You can choose any theory you want to analyze the humor in the prank but it is only the superiority theory of humor that could adequately and sufficiently explain why the Three Percenters laughingly, gleefully sang along and why, in turn, those of us who are not of the militia ilk, also laughed. While we are laughing because of different targets we are nonetheless laughing for the same reason: that feeling of superiority we have over a target whose views we oppose. Baron Cohen’s song is rather simple yet brilliant. His choice of ill-formed grammar “gonna do”, “ain’t no jokes”, “chop’em up” speaks to the anti-intellectualist, anti-expert stance that seems to compliment the anti-government and Second Amendment gun loving worshippers. A clear disregard for grammatical rules signposts to the audience a clear disregard and a (perceived) disregard for political correctness and cosmopolitanism. The participants gleefully sang along because Obama is the first black president because they agree that Hillary Clinton should be locked up, because they disagree with Dr. Fauci’s mask-wearing and social distancing, because they do think that the numbers reporting illness and death in America is a liberal hoax to discredit President Trump so that the Democrats can replace him in the next election. All of these targets deserve to be laughed at because the Three Percenters believe they are politically and morally superior to these targets. And these white participants clinging to their values and perceived moral and political superiority as they laugh and sing to these lyrics that Baron Cohen has masterfully constructed to play both sides, is also very funny to liberals. The cosmopolitan liberals who tend to be over educated and over read, the deniers of liberal-bias in academia, laugh at the laughers and those that joined in the singalong. They laugh because the singalong confirms the belief that the racist, pro-white, pro-America, anti-expert, anti-intellectualist ideologies infecting America is precisely what is wrong with America, further degrading democracy and contributing to the social and racial inequalities that are entrenched in every aspect of 33 society. This white ideology necessarily is inferior to an all-inclusive ideology and it is the feeling of superiority to this white ideology, the feeling of superiority to the Three Percenters participating in the singalong, that cause the liberal to laugh. As you can see, laughter is aggression in the theory of superiority of humor. There is no room for harmless entertainment.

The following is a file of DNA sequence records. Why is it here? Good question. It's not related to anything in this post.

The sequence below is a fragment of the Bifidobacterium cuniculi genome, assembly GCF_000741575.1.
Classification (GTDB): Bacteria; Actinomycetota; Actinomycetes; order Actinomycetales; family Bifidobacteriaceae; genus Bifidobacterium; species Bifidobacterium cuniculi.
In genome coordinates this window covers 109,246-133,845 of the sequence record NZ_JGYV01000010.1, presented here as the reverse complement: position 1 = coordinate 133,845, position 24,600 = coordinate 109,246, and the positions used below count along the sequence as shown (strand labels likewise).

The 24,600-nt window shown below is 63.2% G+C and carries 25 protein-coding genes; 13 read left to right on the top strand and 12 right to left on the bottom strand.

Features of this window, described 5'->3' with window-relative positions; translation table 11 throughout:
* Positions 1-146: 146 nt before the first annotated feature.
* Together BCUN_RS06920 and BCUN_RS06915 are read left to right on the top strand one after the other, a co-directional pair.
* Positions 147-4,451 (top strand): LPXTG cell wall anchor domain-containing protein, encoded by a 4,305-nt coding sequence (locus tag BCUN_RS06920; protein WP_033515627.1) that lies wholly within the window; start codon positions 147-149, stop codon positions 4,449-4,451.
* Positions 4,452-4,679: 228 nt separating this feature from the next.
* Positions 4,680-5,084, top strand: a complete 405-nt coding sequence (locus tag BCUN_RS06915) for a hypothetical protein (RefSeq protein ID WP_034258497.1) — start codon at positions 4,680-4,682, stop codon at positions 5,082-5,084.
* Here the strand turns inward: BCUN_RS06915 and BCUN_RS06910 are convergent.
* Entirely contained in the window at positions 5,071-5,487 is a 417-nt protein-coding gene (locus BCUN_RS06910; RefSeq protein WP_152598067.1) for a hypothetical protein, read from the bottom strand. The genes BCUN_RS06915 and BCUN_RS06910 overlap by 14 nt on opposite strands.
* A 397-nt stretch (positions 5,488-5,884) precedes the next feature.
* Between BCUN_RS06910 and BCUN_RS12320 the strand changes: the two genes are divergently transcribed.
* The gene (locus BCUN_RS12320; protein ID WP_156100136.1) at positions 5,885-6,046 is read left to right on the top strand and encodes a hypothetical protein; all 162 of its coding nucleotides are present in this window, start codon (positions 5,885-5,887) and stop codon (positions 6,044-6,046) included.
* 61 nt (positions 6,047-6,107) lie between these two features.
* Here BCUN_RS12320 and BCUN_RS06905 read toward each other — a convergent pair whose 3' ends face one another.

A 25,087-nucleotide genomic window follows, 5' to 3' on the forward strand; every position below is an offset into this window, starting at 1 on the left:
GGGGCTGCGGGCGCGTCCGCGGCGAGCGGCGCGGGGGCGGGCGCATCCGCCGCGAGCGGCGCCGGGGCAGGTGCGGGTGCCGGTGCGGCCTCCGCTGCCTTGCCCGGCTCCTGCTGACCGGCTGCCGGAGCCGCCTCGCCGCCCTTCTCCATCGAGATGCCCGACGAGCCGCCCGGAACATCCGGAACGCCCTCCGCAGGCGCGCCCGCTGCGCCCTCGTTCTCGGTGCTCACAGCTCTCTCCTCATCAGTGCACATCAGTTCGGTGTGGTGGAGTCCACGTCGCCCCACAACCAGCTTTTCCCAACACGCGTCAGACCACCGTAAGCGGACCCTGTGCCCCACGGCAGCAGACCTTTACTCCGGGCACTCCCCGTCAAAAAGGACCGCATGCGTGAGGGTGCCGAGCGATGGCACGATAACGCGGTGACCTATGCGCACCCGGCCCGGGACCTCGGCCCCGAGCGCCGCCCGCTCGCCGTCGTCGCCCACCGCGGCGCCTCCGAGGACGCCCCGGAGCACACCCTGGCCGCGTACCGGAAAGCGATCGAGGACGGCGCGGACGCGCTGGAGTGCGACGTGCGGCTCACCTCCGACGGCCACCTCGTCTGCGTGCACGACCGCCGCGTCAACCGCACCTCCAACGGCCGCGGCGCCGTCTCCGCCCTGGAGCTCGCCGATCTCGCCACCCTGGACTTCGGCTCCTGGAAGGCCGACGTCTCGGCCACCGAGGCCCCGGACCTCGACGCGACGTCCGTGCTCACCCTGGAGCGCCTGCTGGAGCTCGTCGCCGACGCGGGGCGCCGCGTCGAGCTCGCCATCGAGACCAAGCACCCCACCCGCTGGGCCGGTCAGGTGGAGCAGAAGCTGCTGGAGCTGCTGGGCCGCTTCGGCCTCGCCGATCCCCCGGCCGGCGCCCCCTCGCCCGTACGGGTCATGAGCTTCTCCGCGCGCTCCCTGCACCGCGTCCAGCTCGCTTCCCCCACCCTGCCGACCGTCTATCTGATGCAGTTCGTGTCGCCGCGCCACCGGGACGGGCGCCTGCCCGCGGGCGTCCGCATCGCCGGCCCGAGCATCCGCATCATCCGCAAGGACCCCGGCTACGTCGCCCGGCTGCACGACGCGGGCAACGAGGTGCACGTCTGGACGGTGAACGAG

Even in cases where one might find apolitical, entertainment for entertainment’s sake, there will still be laughter caused out of feelings of superiority. Jerry Seinfeld is a comedian who is known for clean, apolitical and non-racist humor, but if we examine his targets, which are mostly stupidity and ignorance, (stupidity distinguished from ignorance in that stupidity is a qualitative state of the mind and ignorance is the lack of knowing in the mind), we’ll see that it is mostly educated audiences who find him funny and they laugh because of their intellectually superior position to the target of Seinfeld’s jokes.